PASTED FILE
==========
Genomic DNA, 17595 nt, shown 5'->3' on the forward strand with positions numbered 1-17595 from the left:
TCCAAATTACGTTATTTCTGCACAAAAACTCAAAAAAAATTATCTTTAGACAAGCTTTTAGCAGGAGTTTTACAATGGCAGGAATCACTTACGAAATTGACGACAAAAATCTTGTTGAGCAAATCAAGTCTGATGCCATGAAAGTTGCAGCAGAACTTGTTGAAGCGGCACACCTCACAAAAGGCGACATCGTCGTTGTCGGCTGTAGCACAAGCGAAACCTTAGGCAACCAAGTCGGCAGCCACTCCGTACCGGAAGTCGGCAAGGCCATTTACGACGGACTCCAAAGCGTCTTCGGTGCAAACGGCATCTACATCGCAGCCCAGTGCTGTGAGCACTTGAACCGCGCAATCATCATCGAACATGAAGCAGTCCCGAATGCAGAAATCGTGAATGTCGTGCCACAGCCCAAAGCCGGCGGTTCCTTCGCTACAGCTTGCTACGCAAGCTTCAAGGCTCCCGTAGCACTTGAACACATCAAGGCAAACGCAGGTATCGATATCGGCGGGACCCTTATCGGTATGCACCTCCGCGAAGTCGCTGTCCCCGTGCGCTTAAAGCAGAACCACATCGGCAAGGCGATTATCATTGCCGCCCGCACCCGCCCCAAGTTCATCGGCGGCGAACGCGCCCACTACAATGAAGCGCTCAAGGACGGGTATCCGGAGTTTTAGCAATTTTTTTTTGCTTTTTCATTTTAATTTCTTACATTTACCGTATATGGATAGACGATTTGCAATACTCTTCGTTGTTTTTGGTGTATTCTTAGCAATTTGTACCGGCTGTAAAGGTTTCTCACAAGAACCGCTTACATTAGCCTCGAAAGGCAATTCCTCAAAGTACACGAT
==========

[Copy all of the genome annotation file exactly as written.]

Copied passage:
Genomic DNA, 17595 nt, shown 5'->3' on the forward strand with positions numbered 1-17595 from the left:
TCCAAATTACGTTATTTCTGCACAAAAACTCAAAAAAAATTATCTTTAGACAAGCTTTTAGCAGGAGTTTTACAATGGCAGGAATCACTTACGAAATTGACGACAAAAATCTTGTTGAGCAAATCAAGTCTGATGCCATGAAAGTTGCAGCAGAACTTGTTGAAGCGGCACACCTCACAAAAGGCGACATCGTCGTTGTCGGCTGTAGCACAAGCGAAACCTTAGGCAACCAAGTCGGCAGCCACTCCGTACCGGAAGTCGGCAAGGCCATTTACGACGGACTCCAAAGCGTCTTCGGTGCAAACGGCATCTACATCGCAGCCCAGTGCTGTGAGCACTTGAACCGCGCAATCATCATCGAACATGAAGCAGTCCCGAATGCAGAAATCGTGAATGTCGTGCCACAGCCCAAAGCCGGCGGTTCCTTCGCTACAGCTTGCTACGCAAGCTTCAAGGCTCCCGTAGCACTTGAACACATCAAGGCAAACGCAGGTATCGATATCGGCGGGACCCTTATCGGTATGCACCTCCGCGAAGTCGCTGTCCCCGTGCGCTTAAAGCAGAACCACATCGGCAAGGCGATTATCATTGCCGCCCGCACCCGCCCCAAGTTCATCGGCGGCGAACGCGCCCACTACAATGAAGCGCTCAAGGACGGGTATCCGGAGTTTTAGCAATTTTTTTTTGCTTTTTCATTTTAATTTCTTACATTTACCGTATATGGATAGACGATTTGCAATACTCTTCGTTGTTTTTGGTGTATTCTTAGCAATTTGTACCGGCTGTAAAGGTTTCTCACAAGAACCGCTTACATTAGCCTCGAAAGGCAATTCCTCAAAGTACACGAT